Completeting WSET Level 3 has been a proud achievement for me in my wine journey. Hoping that more wine education comes my way.
Picture – https://twitter.com/ConoSurWines
Tour de France, presumably the greatest bicycle race in the world, was held in France from 01 to 23 July 2017. The tournament was won by Chris Froome of Britain. But there’s a wine connection too associated with the sporting event. Read more to find out.
“Tour de France 2017: Britain’s Chris Froome wins yellow jersey for the fourth time – BBC Sport, 23 July 2017”.
But hey, this is a wine blog-post and why should I be mentioning about the world’s greatest bicycle race, you may wonder !! Well the reason lies in the “Bicycle” itself, as I will bring out a bit later…
Zoom in for a moment to South America – to Chile wine region to be precise. One of the leading exporters of wines from Chile is the Cono Sur Vineyards & Winery. It was established in 1993 as a subsidiary of Concha y Toro Winery and the name Cono Sur means the ‘South America’s Southern Cone’.
Now, Cono Sur signed up as official wine of the Tour de France for three years in 2015. This year too in June 2017, the brand launched Bicicleta Pinot Noir – marking its status as the official wine of Le Tour de France with a limited edition range.
The wine bottle labels, which have been designed by the renowned cycling artist Eliza Southwood, honor Miguel Indurain (Of Spain) who won the Tour de France for five consecutive times from 1991. Tacitly, the label also recognizes the contribution of “bicycles” – which are used by the workers who come to work in the Cono Sur vineyards – and herein lies the Bicycle connection which I mentioned above.
With an underlying theme of “inspired by greatness”, the limited edition wine bottles symbolically aim to “unite the wines and the riders” participating in the Tour de France 2017.
So here’s a toast to Britain for being the champions in Tour de France 2017 and a cheer to Cono Sur for being the official wine brand for the tournament.
Cava, the Sparkling wine wine from Spain has, over recent years, gained much favour amongst wine consumers world over and this along with Prosecco (Italian bubbly) is increasingly proving a viable competition to the French Champagne.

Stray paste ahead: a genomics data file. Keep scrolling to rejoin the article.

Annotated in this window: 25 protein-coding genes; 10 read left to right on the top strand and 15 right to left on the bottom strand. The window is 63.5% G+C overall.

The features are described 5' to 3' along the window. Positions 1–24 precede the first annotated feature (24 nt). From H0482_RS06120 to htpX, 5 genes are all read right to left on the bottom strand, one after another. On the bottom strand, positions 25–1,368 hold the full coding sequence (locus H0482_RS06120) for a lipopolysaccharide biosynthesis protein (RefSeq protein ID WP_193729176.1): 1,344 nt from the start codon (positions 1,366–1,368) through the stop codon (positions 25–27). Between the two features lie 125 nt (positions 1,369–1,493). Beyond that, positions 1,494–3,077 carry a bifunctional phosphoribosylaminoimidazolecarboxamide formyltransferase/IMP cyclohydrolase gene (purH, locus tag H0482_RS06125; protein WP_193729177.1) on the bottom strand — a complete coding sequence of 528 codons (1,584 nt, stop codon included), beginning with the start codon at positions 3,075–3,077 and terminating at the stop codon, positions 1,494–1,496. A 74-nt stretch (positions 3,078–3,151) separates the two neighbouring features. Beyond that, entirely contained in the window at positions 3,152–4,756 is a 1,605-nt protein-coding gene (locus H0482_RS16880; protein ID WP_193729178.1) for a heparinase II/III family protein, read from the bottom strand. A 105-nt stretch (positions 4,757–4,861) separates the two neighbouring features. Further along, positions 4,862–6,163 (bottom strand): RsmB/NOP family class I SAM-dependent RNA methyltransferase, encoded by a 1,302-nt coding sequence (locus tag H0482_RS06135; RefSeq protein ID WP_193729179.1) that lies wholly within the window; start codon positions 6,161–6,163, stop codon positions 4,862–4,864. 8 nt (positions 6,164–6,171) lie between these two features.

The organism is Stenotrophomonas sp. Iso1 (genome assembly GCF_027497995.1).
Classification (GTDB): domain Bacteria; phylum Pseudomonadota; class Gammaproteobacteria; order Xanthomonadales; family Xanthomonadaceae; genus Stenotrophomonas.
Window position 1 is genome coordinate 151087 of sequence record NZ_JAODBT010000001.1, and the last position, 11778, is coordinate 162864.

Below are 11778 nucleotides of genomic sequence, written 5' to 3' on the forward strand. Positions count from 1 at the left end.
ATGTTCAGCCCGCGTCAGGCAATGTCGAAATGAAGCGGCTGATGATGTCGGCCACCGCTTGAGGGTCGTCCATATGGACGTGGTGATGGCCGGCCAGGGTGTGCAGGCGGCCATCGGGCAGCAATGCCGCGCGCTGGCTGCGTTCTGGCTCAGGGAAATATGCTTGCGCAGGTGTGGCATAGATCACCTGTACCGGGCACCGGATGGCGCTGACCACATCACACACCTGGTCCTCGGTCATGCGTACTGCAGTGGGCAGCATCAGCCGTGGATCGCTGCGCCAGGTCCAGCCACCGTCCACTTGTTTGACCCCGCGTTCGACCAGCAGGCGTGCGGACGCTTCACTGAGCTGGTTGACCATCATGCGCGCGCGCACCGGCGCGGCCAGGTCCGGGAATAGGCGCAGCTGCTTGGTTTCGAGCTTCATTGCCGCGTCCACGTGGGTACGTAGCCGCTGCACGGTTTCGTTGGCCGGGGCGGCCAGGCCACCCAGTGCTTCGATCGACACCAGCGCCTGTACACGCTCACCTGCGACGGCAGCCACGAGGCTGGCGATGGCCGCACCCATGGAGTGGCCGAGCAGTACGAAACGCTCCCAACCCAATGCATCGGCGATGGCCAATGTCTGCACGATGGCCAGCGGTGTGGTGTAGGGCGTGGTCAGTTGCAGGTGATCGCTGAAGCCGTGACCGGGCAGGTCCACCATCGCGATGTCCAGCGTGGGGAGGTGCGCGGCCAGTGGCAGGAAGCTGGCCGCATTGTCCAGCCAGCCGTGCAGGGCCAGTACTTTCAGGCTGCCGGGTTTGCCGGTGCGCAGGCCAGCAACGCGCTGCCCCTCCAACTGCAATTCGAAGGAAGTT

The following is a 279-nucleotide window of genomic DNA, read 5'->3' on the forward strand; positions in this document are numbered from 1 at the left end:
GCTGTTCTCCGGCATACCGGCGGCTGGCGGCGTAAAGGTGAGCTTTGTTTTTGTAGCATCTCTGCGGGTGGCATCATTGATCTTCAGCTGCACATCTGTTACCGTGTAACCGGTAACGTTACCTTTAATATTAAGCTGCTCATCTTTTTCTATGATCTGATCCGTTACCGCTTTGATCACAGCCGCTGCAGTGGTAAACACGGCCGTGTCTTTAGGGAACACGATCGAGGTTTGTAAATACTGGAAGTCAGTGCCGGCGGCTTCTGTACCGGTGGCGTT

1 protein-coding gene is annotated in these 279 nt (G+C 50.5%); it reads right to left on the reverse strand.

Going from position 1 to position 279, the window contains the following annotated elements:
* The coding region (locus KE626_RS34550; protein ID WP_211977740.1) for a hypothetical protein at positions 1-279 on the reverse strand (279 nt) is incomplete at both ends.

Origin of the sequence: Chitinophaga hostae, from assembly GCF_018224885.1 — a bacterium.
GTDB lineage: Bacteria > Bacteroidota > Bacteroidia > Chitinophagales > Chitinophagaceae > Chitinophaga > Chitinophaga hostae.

Now, “Cava de Paraje“, the new proverbial ‘grand cru’ of Cava, could become a reality soon – according to the Spanish agriculture ministry
As per Cava Regulatory Board, the rules for same would include a maximum yield of 8000 kg/ha, 36 months of ageing in the bottle, only vintage wines and only brut styles.
Certainly a reason to celebrate for the Cava fans.
( Read more at https://goo.gl/qKcCsM
Source – Vinexpo )
The first 12 cava sites, and their owners, are:
“Every wine has a story”…goes the saying. Well if that’s true then the story teller (or the wine maker) certainly assumes a central place in the wine experience. This also supports my belief that the winemaker’s personality is always reflected in the wine he makes.
I often try to read about the winemaker of the wine which I’m having and would correlate the personality of the winemaker with the type of wine he produces as under..
Serious winemaker – his wines should display perfectness in all aspects including balance of tannins, acidity, sugar, and alcohol etc. A text book precise wine.
Casual winemaker – his wines should be more of easy to drink – much dependent on the magic of the terroir and less on viticulture and vinification efforts.
Maverick winemaker– his wines would display an element of boldness and experimentation. Like maybe a wine with a blend of the crisp Sauvignon Blanc, the aromatic Viognier and the noble Gewurztraminer. The IGP regions which grant some flexibility in winemaking should be the maverick winemaker’s paradise.
Last but not the least and irrespective of above classes –
Sincere winemaker– his wines would reflect the sincerity, dedication and hard work in making of the wine which may be of any price range or the brand.
These are some wine musings. Views and own experiences are welcome. Cheers!
“Why don’t you try some french wine with food” ? – an innocuous question by the bearer at a french bistro in New Delhi. I had taken my wife for an anniversary dinner. Till then I had never liked wines and wanted to say – “No, thank you”. Maybe the french ambience got better of me and I found myself uttering – Yes, that would be wonderful.
So the wines were served with dinner and it would be much later that I would register what we had – Chardonnay (White wine) for her and Cabernet Sauvignon (Red wine) for me – labels which were alien to me then.
The wines cast their magic- the aromatic, crisp, fresh white wine and the soft, rounded, fruity red wine bowled us over. The wine – food combination was so pleasurable that it sparked in me a keen interest in wines – which developed into a passion soon.
Thus, a simple visit to a bistro actually started my wine trail. So, to all those who often wonder about wines but are unsure whether you will like it or not – hit a bistro in your neighbourhood and when asked about wines just say – “Yes, that would be wonderful”. I promise you it would be so.